Nowhere quite feels as regal as Vienna. Bursting with Baroque palaces and ornate opera houses, Vienna is a shrine to its Habsburg history, compacted mostly within one easily walkable 1km Innere Stadt (inner city). With 5 days, you’ll have plenty of time to explore the city’s biggest palaces, try your hand at waltzing and gorge on enough buttery strudel to give you a heart attack! Here’s our 5-day guide.
Day 1 – Hofburg Palace
Wherever you end up staying, you’ll find transport connections to the Innere Stadt very easy, since Vienna has a well-connected metro service. Keep an eye out for several beautiful Art Nouveau stations around town, designed by the Austrian architect Otto Wagner. Spend your first morning wandering through the Innere Stadt and getting your bearings, stopping off at Café Hawelka for coffee and exploring the staggeringly beautiful Austrian National Library.
Grab a quick lunch, before visiting your first palace – the Hofburg Wien. The formal residence of the Habsburg emperors, this palace is one of the biggest in the world and certainly one of the grandest. Explore the various apartments open to the public and fantasise about the lives of Vienna’s fabulously ostentatious rulers.
That evening, grab dinner at Brasserie Palmenhaus Wien, a large glass-domed restaurant full of tropical plants and a diverse menu. Then get an early night since you’ll have a busy day tomorrow!
Day 2 – Museumsquartier and Staatsoper
The next day, head back to the same area, as you’ll be exploring the many museums surrounding the Hofburg palace. Take your pick – art or natural history? The Kunsthistorichesmuseum and the Naturhistorischesmuseum are two identical buildings that stand opposite each other behind the palace, crammed full of priceless fine art in one and dinosaur fossils, and other ancient wonders, in the other. If you’re here with a group, split up, explore, and regroup after at the central Maria-Theresien-Platz monument.
If you’ve still got stamina, check out Mumok, an imposing building housing a large collection of modern art, or the Architekturzentrum museum for a guide to Austrian architecture. By late afternoon, brave the crowds at Café Central and enjoy a coffee and a slice of warm strudel in this cavernous, historic coffeehouse.
That evening, enjoy a truly Viennese experience by attending a show at the Wiener Staatsoper (Vienna State Opera). If your budget doesn’t quite stretch for the tickets, be sure to do a guided tour of the theatre for just 7.5 euros, to learn all about the history and take a peek (literally) behind the curtain!
Day 3 – Belvedere Palace
On your third day, escape the inner city by heading southeast to Schloss Belvedere. Spend the morning exploring the Belvederegarten, a vast expansive garden dating back to the 1700s. Cross the road to have a quick lunch at Art Corner Restaurant, a large Greek restaurant facing the complex, before heading back in to tackle the palace itself.
The Belvedere consists of two Baroque palaces, an Orangery and Palace Stables – now forming the home to the Belvedere Museum. Mostly art, the collections include pieces dating back to the Middle Ages, including the largest collection of Gustav Klimt paintings in the world.
In the late afternoon, hop on the tram north to Gußhausstraße, to wander past the beautiful Karlskirche in the golden hour glow of the early evening. If you get there before 6pm, you’ll have just enough time to go inside and take in the detailed ceilings from its raised viewing platform. Stroll through the Naschmarkt, and eat at Neni Am Naschmarkt, for sumptuous Tel Avivian cuisine. If you fancy a drink, head to Craftmühle, for a large collection of craft beers in a swish beer cellar.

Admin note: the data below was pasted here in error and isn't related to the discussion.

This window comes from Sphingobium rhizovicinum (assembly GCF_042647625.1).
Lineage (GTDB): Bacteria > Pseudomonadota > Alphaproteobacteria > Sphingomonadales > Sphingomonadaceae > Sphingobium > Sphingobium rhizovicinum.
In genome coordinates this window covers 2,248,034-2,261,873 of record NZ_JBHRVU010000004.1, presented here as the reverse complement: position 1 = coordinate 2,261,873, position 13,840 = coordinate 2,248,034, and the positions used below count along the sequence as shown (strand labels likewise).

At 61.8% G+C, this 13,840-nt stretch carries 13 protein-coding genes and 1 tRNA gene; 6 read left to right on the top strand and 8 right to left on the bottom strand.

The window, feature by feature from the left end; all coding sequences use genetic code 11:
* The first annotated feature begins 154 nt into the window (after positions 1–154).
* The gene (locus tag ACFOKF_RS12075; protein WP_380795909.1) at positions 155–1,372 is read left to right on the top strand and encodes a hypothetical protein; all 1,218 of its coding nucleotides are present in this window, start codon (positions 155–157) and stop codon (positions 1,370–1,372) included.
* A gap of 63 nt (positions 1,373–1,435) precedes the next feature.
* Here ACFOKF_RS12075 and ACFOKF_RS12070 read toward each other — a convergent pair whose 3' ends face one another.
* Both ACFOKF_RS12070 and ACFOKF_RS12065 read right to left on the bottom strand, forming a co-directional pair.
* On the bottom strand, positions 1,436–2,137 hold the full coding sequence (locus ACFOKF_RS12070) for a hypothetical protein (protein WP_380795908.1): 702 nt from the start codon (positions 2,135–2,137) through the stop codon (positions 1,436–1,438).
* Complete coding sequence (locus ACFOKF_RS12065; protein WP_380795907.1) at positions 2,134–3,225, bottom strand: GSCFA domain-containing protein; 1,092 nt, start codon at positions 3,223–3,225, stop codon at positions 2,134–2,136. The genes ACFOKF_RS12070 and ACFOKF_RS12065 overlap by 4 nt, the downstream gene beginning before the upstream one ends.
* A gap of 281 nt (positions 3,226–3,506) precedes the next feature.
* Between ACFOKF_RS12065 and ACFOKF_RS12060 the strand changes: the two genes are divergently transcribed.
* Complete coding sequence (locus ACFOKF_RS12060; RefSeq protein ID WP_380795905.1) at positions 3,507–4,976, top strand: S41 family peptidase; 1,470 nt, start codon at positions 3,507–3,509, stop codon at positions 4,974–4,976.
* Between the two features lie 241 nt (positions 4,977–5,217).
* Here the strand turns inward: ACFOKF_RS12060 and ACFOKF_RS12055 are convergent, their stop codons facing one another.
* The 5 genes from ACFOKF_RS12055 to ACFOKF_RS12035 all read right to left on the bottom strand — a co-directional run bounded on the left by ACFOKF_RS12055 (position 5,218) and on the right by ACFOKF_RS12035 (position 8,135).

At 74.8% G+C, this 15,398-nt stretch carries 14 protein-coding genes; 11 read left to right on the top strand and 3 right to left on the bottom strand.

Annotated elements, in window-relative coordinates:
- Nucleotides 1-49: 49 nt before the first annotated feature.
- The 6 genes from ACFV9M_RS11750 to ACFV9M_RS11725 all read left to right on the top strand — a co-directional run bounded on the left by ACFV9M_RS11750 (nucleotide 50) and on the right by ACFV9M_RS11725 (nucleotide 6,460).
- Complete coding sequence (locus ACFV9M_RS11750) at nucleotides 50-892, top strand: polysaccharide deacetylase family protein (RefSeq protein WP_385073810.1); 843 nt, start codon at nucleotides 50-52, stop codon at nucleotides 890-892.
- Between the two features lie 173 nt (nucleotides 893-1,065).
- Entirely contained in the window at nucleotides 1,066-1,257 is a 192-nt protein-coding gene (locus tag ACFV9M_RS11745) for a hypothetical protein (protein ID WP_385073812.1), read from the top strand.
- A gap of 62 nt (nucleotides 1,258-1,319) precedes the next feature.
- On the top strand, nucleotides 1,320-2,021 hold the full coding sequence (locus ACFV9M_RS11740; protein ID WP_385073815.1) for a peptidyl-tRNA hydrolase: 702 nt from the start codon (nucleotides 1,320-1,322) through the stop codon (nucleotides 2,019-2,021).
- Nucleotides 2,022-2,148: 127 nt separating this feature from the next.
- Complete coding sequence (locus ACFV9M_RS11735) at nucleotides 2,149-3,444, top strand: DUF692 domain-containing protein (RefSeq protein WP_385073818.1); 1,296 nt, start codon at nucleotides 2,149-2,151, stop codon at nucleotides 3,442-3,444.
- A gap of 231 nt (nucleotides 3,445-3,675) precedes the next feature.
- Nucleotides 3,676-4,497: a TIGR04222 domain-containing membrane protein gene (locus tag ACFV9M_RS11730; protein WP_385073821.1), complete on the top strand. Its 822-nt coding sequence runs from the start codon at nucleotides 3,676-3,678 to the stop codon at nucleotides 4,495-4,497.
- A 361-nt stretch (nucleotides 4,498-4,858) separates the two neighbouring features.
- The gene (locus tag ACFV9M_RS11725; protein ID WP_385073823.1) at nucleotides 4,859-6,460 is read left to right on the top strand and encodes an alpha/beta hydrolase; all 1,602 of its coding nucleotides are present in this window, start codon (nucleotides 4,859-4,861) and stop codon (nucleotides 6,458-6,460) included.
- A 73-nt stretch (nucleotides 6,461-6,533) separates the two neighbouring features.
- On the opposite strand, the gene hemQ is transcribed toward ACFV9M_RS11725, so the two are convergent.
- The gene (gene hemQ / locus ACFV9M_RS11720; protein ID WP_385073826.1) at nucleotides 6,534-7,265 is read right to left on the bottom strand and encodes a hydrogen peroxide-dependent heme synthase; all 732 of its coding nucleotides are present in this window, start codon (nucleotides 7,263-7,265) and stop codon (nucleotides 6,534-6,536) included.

Day 4 – Vineyards
Today’s the day for an excursion. Did you know that there are 630 wine producers within the wider city limits of Vienna? Known for white wines, there are over a thousand acres of vineyards for visitors to explore, sample wine and enjoy paired with cheese in a light-dappled wine tavern courtyard.
For a fun (and slightly silly) day tour – take the Vienna Huerigen Express, a miniature blue “train” which takes visitors across the city. Passing through the Vienna Woods, through quaint villages and old farmhouses, the train is the best way to get a flavour of the city’s many wine growing villages, without needing to have a designated driver! With a hop-on-hop-off ticket, it couldn’t be easier to do a wine crawl between some of the city’s most picturesque wineries, such as the Mayer am Nussberg outdoor heurige and Heuriger Zum Berger in Grinzing.
Day 5 – Schönbrunn
We’ve saved the very best until last, by keeping Schönbrunn Palace until your final day. Originally the summer residence of the Habsburg rulers, 45 rooms of the 1,441 room Rococo palace are now open to the public, offering a glimpse into the private lives of these extravagant wealthy elite. Mozart performed at six-years old in these halls, and Napoleon held strategic meetings here. It will take you several hours to explore all the rooms, but save a little energy for the exquisitely maintained gardens. Since Schönbrunn Palace is the most visited tourist attraction in the country, be sure to book ahead online to avoid disappointment.
If you fancy doing something really special on your final afternoon in Vienna, why not sign onto a one-off Waltzing class, to learn the basics and put your dancing skills to the test? Once considered highly immoral for its seductively close stance between partners, the Viennese Waltz eventually captured the hearts of dancers the world over, and Viennese balls sprung up across the city. Vienna Ball Season still occurs every year between November to January, including the famous Vienna Philharmonic Ball, several student balls and the LGBTI-inclusive, charity Viennese Rainbow Ball!
That evening, head to mariatrink – an open-air rooftop bar with panoramic views of the city, to sign off your 5-day Viennese escape in style.